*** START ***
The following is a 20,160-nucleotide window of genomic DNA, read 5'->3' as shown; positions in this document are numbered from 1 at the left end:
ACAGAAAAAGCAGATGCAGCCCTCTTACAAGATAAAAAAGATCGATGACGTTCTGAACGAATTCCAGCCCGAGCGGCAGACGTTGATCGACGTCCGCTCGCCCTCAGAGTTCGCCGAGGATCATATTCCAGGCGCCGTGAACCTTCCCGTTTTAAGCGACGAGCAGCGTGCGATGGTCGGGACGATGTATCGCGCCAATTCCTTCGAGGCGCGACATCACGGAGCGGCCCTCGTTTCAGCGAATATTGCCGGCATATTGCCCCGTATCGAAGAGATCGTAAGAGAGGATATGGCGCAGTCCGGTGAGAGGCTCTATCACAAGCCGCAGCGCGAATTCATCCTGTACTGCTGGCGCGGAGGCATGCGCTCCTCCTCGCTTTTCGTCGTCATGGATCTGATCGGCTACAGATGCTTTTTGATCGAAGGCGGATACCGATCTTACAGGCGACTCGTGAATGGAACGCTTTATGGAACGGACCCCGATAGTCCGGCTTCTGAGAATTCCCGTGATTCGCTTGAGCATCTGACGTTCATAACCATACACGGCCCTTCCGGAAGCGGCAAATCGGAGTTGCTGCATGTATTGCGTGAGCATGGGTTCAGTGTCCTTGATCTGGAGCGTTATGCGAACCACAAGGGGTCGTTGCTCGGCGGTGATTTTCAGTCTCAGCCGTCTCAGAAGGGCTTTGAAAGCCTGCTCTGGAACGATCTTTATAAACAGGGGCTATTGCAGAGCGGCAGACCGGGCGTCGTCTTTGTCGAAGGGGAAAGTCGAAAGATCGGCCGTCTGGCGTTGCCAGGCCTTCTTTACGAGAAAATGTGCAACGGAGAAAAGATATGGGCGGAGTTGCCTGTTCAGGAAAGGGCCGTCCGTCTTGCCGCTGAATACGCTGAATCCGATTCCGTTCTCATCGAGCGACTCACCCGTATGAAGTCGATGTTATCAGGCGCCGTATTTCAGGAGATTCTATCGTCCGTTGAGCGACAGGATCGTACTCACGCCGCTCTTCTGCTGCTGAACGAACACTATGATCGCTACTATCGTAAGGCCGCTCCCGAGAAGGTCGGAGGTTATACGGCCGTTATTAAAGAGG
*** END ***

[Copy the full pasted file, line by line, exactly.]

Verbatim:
The following is a 20,160-nucleotide window of genomic DNA, read 5'->3' as shown; positions in this document are numbered from 1 at the left end:
ACAGAAAAAGCAGATGCAGCCCTCTTACAAGATAAAAAAGATCGATGACGTTCTGAACGAATTCCAGCCCGAGCGGCAGACGTTGATCGACGTCCGCTCGCCCTCAGAGTTCGCCGAGGATCATATTCCAGGCGCCGTGAACCTTCCCGTTTTAAGCGACGAGCAGCGTGCGATGGTCGGGACGATGTATCGCGCCAATTCCTTCGAGGCGCGACATCACGGAGCGGCCCTCGTTTCAGCGAATATTGCCGGCATATTGCCCCGTATCGAAGAGATCGTAAGAGAGGATATGGCGCAGTCCGGTGAGAGGCTCTATCACAAGCCGCAGCGCGAATTCATCCTGTACTGCTGGCGCGGAGGCATGCGCTCCTCCTCGCTTTTCGTCGTCATGGATCTGATCGGCTACAGATGCTTTTTGATCGAAGGCGGATACCGATCTTACAGGCGACTCGTGAATGGAACGCTTTATGGAACGGACCCCGATAGTCCGGCTTCTGAGAATTCCCGTGATTCGCTTGAGCATCTGACGTTCATAACCATACACGGCCCTTCCGGAAGCGGCAAATCGGAGTTGCTGCATGTATTGCGTGAGCATGGGTTCAGTGTCCTTGATCTGGAGCGTTATGCGAACCACAAGGGGTCGTTGCTCGGCGGTGATTTTCAGTCTCAGCCGTCTCAGAAGGGCTTTGAAAGCCTGCTCTGGAACGATCTTTATAAACAGGGGCTATTGCAGAGCGGCAGACCGGGCGTCGTCTTTGTCGAAGGGGAAAGTCGAAAGATCGGCCGTCTGGCGTTGCCAGGCCTTCTTTACGAGAAAATGTGCAACGGAGAAAAGATATGGGCGGAGTTGCCTGTTCAGGAAAGGGCCGTCCGTCTTGCCGCTGAATACGCTGAATCCGATTCCGTTCTCATCGAGCGACTCACCCGTATGAAGTCGATGTTATCAGGCGCCGTATTTCAGGAGATTCTATCGTCCGTTGAGCGACAGGATCGTACTCACGCCGCTCTTCTGCTGCTGAACGAACACTATGATCGCTACTATCGTAAGGCCGCTCCCGAGAAGGTCGGAGGTTATACGGCCGTTATTAAAGAGG